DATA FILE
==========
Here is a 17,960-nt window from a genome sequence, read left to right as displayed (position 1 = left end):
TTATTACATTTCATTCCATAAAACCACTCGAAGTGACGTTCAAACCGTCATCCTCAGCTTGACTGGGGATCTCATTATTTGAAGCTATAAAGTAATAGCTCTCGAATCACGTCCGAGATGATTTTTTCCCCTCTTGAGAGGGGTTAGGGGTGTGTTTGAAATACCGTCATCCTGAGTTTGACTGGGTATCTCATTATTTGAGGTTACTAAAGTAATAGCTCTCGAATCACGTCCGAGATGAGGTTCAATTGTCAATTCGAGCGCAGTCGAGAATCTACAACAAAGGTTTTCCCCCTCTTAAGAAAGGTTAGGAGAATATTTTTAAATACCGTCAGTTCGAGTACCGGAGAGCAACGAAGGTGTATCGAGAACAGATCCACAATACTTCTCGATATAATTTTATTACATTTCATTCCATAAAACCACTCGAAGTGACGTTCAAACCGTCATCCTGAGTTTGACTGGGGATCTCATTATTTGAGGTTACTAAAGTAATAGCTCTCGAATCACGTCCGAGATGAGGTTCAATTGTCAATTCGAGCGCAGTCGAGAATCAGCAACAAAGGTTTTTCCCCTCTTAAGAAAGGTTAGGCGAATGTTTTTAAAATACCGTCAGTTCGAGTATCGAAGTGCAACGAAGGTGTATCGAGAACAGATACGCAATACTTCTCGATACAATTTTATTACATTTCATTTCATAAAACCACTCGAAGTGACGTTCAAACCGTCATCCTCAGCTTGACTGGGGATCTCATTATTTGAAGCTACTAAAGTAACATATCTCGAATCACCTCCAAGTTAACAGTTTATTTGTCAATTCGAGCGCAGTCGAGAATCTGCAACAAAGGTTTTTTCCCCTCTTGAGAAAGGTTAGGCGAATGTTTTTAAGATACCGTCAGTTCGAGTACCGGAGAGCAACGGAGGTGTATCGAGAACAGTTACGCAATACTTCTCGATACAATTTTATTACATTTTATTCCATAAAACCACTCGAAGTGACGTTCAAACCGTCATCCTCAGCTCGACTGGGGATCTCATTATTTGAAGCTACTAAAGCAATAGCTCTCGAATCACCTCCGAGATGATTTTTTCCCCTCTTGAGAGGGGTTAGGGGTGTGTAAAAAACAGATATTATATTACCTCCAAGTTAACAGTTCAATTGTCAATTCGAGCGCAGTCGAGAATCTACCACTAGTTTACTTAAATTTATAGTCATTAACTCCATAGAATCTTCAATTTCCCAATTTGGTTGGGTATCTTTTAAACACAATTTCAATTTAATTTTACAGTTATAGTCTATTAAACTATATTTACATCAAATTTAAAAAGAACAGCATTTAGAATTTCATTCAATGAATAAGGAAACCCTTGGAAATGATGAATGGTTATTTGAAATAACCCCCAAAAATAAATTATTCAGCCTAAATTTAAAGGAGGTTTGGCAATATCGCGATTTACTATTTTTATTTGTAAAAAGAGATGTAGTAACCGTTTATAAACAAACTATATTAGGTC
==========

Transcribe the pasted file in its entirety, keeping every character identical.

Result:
Here is a 17,960-nt window from a genome sequence, read left to right as displayed (position 1 = left end):
TTATTACATTTCATTCCATAAAACCACTCGAAGTGACGTTCAAACCGTCATCCTCAGCTTGACTGGGGATCTCATTATTTGAAGCTATAAAGTAATAGCTCTCGAATCACGTCCGAGATGATTTTTTCCCCTCTTGAGAGGGGTTAGGGGTGTGTTTGAAATACCGTCATCCTGAGTTTGACTGGGTATCTCATTATTTGAGGTTACTAAAGTAATAGCTCTCGAATCACGTCCGAGATGAGGTTCAATTGTCAATTCGAGCGCAGTCGAGAATCTACAACAAAGGTTTTCCCCCTCTTAAGAAAGGTTAGGAGAATATTTTTAAATACCGTCAGTTCGAGTACCGGAGAGCAACGAAGGTGTATCGAGAACAGATCCACAATACTTCTCGATATAATTTTATTACATTTCATTCCATAAAACCACTCGAAGTGACGTTCAAACCGTCATCCTGAGTTTGACTGGGGATCTCATTATTTGAGGTTACTAAAGTAATAGCTCTCGAATCACGTCCGAGATGAGGTTCAATTGTCAATTCGAGCGCAGTCGAGAATCAGCAACAAAGGTTTTTCCCCTCTTAAGAAAGGTTAGGCGAATGTTTTTAAAATACCGTCAGTTCGAGTATCGAAGTGCAACGAAGGTGTATCGAGAACAGATACGCAATACTTCTCGATACAATTTTATTACATTTCATTTCATAAAACCACTCGAAGTGACGTTCAAACCGTCATCCTCAGCTTGACTGGGGATCTCATTATTTGAAGCTACTAAAGTAACATATCTCGAATCACCTCCAAGTTAACAGTTTATTTGTCAATTCGAGCGCAGTCGAGAATCTGCAACAAAGGTTTTTTCCCCTCTTGAGAAAGGTTAGGCGAATGTTTTTAAGATACCGTCAGTTCGAGTACCGGAGAGCAACGGAGGTGTATCGAGAACAGTTACGCAATACTTCTCGATACAATTTTATTACATTTTATTCCATAAAACCACTCGAAGTGACGTTCAAACCGTCATCCTCAGCTCGACTGGGGATCTCATTATTTGAAGCTACTAAAGCAATAGCTCTCGAATCACCTCCGAGATGATTTTTTCCCCTCTTGAGAGGGGTTAGGGGTGTGTAAAAAACAGATATTATATTACCTCCAAGTTAACAGTTCAATTGTCAATTCGAGCGCAGTCGAGAATCTACCACTAGTTTACTTAAATTTATAGTCATTAACTCCATAGAATCTTCAATTTCCCAATTTGGTTGGGTATCTTTTAAACACAATTTCAATTTAATTTTACAGTTATAGTCTATTAAACTATATTTACATCAAATTTAAAAAGAACAGCATTTAGAATTTCATTCAATGAATAAGGAAACCCTTGGAAATGATGAATGGTTATTTGAAATAACCCCCAAAAATAAATTATTCAGCCTAAATTTAAAGGAGGTTTGGCAATATCGCGATTTACTATTTTTATTTGTAAAAAGAGATGTAGTAACCGTTTATAAACAAACTATATTAGGTC